At the root of the problem is Yelp’s business plan, or lack of one.  The company originally set out under the old internet startup mantra “build a following online and money will follow”.  Well, Yelp built a huge following but the money hasn’t followed.  The company did not have a clearly defined plan to charge to make the company profitable.  Fast forward through several years of failed revenue generating concepts and Yelp is still struggling to turn a profit with its current business model.  Yelp needs to change its model fast.
Stop Giving Away the Cow
As the old saying goes, why buy the cow when you can have the milk for free?  Yelp has provided a free means of advertising for many local businesses by publishing unsolicited and unedited user reviews.  Many businesses have seen the impact of Yelp reviews on sales firsthand but yet few expressed interest in Yelp’s sponsorship program which provided businesses the opportunity to post information and pictures on its Yelp page for a fee.  And why should they?  Yelp’s sponsorship program did not deliver enough additional value to a business owner to justify the fee.  A few good reviews are much more valuable to a business than a few nice pictures of its dining area.  If a business can continue to enjoy free positive reviews on Yelp, why pay?  Interest in the program may have been higher if Yelp had allowed businesses that received negative reviews the opportunity to edit or delete them but Yelp categorically denied that.  To make the model a cash cow instead of the free cow, Yelp needs to leverage the power of its reviewer community and use it make money by blocking content.  Yelp can continue to allow reviewers to post reviews on any business they want but only publish reviews on businesses who pay a subscription fee.  If a local business owner wants potential customers to read his/ her reviews on Yelp, they will have to pay a monthly service fee for Yelp to publish the content.  Businesses, especially local ones, recognize the influence that Yelp has in generating new customers and often times do not have the resources to take out an ad in the Yellow Pages or other media.  Yelp has offered business owners a viable alternative to the Yellow Pages and has proven its ability to influence sales.  Charging a fee for public distribution of its reviews like Zagat is not unreasonable, especially when many would likely notice a drop in new customers if Yelp blocked their review page. 
You Scratch My Back, I’ll Scratch Yours
The Yelp management team has expressed concern that charging for access to reviews would alienate some reviewers and so access is still free.  In January of 2009, Yelp boasted over 22 million unique visitors but less than 1% of those visitors posted a review1.  While it is likely that many visitors had previously posted reviews or will post reviews in the future, there still exists a significant population of passive viewers who have not and will not post reviews.  These passive reviewers benefit from the information that Yelp provides through its network of reviewers but does not offer anything in return and in fact cost the company money by requiring greater servers and capacity to accommodate the traffic.   Yelp can implement a review to read model in which it would allow free access to its reviews if you have posted a review in the past 30 days and charge a subscription fee to just read its content.  Sites like Angie’s List already use a similar model but do not provide an option for free access.  Implementing this would not be difficult as Yelp reviewers already have profiles.  The company can track posts associated to profiles so that the reviewer would not have to do anything different.  This would encourage more passive users to become active members of the reviewing community and give Yelp more power with advertisers and local business owners in its cash cow model outlined above.  If Yelp’s passive users do not want to become reviewers, the company can charge a small fee for access to its content.  Yelp must not overprice its content for risk of reducing the number of unique visitors and more importantly its reviewers but even $1 a week for passive use would have a significant impact on revenue.  By pricing access to reviews very low and providing options to free content will mitigate Yelp management’s concern of alienating reviewers.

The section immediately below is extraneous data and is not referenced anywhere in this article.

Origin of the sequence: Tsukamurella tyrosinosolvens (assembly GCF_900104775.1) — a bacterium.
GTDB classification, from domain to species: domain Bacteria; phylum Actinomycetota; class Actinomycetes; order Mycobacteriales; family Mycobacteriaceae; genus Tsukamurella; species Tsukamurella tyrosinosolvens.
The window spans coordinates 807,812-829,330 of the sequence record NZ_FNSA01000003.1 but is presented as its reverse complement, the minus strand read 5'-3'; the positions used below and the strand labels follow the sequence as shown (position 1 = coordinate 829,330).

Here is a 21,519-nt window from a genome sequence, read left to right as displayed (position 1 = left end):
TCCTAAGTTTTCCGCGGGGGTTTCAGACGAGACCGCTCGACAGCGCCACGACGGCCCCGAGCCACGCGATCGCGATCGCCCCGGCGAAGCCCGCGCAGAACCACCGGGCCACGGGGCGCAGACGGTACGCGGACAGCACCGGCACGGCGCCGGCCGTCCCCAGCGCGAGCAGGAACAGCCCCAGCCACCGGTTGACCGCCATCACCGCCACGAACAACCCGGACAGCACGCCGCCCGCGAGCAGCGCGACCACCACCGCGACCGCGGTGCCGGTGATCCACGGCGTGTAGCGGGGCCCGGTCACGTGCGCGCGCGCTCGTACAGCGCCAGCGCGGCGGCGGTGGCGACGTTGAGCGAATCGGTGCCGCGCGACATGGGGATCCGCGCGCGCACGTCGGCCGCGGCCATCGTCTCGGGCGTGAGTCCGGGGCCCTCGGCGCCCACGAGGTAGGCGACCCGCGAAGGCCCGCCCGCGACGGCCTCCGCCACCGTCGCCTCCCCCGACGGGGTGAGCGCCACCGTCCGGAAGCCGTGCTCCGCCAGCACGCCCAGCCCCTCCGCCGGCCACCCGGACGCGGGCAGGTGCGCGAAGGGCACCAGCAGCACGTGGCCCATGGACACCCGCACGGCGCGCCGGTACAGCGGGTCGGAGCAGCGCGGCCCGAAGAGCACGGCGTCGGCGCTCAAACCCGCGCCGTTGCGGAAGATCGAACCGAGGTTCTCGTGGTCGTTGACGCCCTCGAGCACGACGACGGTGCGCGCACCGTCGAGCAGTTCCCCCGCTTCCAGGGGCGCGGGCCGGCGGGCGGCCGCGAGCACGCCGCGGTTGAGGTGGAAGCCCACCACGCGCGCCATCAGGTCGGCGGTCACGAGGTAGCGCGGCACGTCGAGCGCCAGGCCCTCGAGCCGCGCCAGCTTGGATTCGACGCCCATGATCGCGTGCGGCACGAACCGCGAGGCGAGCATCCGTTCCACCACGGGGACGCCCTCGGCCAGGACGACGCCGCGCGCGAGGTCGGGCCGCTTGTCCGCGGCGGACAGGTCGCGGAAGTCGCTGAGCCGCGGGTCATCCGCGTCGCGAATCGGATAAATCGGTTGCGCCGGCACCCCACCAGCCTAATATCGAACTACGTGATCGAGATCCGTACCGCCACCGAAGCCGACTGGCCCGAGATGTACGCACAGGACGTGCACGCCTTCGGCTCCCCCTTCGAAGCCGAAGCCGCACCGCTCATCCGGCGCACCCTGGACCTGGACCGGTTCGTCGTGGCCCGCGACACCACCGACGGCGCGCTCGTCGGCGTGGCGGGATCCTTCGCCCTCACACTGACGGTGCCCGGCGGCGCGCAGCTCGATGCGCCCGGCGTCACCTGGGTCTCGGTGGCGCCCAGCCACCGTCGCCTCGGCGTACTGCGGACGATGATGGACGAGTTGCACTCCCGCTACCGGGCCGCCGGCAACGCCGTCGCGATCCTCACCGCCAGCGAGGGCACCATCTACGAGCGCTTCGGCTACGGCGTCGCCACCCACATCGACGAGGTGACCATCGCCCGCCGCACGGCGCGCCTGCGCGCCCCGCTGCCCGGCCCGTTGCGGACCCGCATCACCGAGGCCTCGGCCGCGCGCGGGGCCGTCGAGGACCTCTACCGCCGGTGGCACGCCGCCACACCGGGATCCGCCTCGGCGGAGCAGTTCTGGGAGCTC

Time is Running Out!
Yelp needs to take action immediately because it does not offer a unique service.  Sites like Yahoo! Local, Google HotPot, and Angie’s list offer very similar services.  Yelp needs to capitalize on its reviewer community now before reviewers begin to migrate to different sites.  Reviewers identify with other Yelp reviewers, the website, and the company itself but competitors can create similar communities too.  Yelp must act soon or risk while it still has the community of reviewers to leverage.  The clock is ticking.
1.  Piskoroski, Mikolaj Jan.  “Yelp,” Harvard Business School, March 27, 2009.